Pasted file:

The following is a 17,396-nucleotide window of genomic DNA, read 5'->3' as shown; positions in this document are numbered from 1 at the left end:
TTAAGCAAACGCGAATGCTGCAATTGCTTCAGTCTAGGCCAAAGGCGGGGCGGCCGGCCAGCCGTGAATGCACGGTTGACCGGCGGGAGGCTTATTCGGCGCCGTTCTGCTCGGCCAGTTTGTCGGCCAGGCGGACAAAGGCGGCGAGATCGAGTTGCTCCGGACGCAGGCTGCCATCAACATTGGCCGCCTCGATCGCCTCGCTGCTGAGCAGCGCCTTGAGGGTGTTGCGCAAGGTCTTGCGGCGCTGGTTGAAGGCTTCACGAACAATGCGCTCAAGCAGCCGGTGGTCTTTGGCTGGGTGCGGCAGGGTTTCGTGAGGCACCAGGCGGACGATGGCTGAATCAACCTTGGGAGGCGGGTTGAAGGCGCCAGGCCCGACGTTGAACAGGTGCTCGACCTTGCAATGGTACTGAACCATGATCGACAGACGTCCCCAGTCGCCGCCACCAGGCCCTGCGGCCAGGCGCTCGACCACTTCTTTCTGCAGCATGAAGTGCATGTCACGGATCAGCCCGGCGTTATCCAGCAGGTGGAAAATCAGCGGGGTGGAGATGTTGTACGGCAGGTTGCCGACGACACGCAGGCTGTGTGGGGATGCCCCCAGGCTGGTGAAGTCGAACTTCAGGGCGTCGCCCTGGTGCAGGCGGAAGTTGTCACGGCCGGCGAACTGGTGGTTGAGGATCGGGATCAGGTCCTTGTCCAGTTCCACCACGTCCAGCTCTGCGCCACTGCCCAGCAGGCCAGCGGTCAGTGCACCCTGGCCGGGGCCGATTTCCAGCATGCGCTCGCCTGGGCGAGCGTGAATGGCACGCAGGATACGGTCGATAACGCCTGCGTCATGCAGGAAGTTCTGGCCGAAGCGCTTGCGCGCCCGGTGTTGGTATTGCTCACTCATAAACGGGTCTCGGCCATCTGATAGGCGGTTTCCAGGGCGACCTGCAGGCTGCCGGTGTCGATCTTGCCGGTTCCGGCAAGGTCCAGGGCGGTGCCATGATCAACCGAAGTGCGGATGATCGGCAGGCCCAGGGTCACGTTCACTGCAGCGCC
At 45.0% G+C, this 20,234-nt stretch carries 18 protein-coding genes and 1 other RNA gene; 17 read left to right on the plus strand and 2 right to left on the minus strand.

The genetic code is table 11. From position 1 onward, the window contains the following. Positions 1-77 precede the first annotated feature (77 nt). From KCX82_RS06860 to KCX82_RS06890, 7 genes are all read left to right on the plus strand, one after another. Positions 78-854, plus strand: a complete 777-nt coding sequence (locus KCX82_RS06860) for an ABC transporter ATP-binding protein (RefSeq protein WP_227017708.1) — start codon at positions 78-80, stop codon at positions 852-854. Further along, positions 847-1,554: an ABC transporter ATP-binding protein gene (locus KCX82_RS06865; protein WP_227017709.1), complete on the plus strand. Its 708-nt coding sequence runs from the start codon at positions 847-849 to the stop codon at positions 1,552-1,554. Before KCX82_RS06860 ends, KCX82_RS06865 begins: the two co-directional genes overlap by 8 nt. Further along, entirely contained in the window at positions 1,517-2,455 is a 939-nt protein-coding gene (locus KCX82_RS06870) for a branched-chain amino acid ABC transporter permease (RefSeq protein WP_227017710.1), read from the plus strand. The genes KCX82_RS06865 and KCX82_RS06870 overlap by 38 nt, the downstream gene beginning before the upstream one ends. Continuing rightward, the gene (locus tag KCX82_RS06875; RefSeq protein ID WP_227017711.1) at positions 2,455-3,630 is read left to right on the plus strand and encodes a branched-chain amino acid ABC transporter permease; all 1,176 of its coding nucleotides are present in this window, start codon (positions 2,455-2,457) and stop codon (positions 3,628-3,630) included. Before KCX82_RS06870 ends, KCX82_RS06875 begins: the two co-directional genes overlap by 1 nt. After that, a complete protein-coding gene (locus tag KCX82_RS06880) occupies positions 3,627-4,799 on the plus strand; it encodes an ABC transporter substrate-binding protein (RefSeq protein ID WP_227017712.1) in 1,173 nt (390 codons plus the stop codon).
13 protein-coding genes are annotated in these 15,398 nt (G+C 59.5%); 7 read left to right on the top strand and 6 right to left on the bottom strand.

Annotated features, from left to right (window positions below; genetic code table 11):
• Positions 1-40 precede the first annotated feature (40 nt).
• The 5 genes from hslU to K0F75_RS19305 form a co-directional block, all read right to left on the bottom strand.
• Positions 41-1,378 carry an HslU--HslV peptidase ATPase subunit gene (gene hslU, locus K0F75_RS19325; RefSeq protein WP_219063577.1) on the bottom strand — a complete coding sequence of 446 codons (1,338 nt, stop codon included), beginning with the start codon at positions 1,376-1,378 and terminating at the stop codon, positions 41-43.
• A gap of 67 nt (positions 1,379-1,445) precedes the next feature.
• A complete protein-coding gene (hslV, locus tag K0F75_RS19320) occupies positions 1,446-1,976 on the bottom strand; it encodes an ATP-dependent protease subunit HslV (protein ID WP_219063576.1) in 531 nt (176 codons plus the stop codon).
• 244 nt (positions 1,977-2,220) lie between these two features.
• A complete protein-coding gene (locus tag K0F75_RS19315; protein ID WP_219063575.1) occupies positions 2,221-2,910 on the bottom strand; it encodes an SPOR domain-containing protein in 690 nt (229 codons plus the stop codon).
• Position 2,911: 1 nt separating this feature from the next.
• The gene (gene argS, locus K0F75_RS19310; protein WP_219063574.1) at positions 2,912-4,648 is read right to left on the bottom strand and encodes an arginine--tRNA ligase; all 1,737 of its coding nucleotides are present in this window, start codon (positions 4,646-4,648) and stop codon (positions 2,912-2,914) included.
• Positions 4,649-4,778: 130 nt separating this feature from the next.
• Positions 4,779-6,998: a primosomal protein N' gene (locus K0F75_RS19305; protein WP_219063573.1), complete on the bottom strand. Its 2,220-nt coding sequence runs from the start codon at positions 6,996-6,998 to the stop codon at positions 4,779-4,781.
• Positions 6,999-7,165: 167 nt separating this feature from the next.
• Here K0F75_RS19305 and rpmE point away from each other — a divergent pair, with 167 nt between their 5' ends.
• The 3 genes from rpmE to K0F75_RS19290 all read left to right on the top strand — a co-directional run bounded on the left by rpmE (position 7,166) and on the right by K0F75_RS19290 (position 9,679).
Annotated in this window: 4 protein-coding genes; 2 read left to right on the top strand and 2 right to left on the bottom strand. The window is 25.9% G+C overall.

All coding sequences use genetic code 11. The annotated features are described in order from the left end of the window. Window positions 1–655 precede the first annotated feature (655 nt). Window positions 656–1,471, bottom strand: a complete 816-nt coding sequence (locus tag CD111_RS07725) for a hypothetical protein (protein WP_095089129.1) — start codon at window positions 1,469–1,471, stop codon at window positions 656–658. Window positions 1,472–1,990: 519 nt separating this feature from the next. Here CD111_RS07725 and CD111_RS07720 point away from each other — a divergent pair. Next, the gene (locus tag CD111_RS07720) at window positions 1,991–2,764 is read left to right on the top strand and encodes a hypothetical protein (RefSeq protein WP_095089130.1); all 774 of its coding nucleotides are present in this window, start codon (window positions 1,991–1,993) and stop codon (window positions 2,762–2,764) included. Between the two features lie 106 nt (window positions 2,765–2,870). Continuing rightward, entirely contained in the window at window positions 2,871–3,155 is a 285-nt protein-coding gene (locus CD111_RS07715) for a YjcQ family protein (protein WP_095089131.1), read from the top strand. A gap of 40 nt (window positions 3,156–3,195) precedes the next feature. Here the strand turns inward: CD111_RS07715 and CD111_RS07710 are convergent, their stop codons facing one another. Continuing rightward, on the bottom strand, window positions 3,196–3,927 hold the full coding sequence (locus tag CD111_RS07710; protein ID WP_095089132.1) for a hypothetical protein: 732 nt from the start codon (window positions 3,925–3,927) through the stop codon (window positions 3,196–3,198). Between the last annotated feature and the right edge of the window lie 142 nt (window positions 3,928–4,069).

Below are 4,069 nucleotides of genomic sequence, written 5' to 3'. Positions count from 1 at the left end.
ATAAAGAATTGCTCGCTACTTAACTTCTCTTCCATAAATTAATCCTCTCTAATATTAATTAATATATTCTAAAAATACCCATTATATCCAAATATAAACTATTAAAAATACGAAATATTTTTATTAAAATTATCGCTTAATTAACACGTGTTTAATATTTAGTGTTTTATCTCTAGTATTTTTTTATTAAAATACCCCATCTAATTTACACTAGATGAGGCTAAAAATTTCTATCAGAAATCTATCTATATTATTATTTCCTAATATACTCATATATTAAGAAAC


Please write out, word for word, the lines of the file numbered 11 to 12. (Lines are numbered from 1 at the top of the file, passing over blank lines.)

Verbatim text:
• A complete protein-coding gene (hslV, locus tag K0F75_RS19320) occupies positions 1,446-1,976 on the bottom strand; it encodes an ATP-dependent protease subunit HslV (protein ID WP_219063576.1) in 531 nt (176 codons plus the stop codon).
• 244 nt (positions 1,977-2,220) lie between these two features.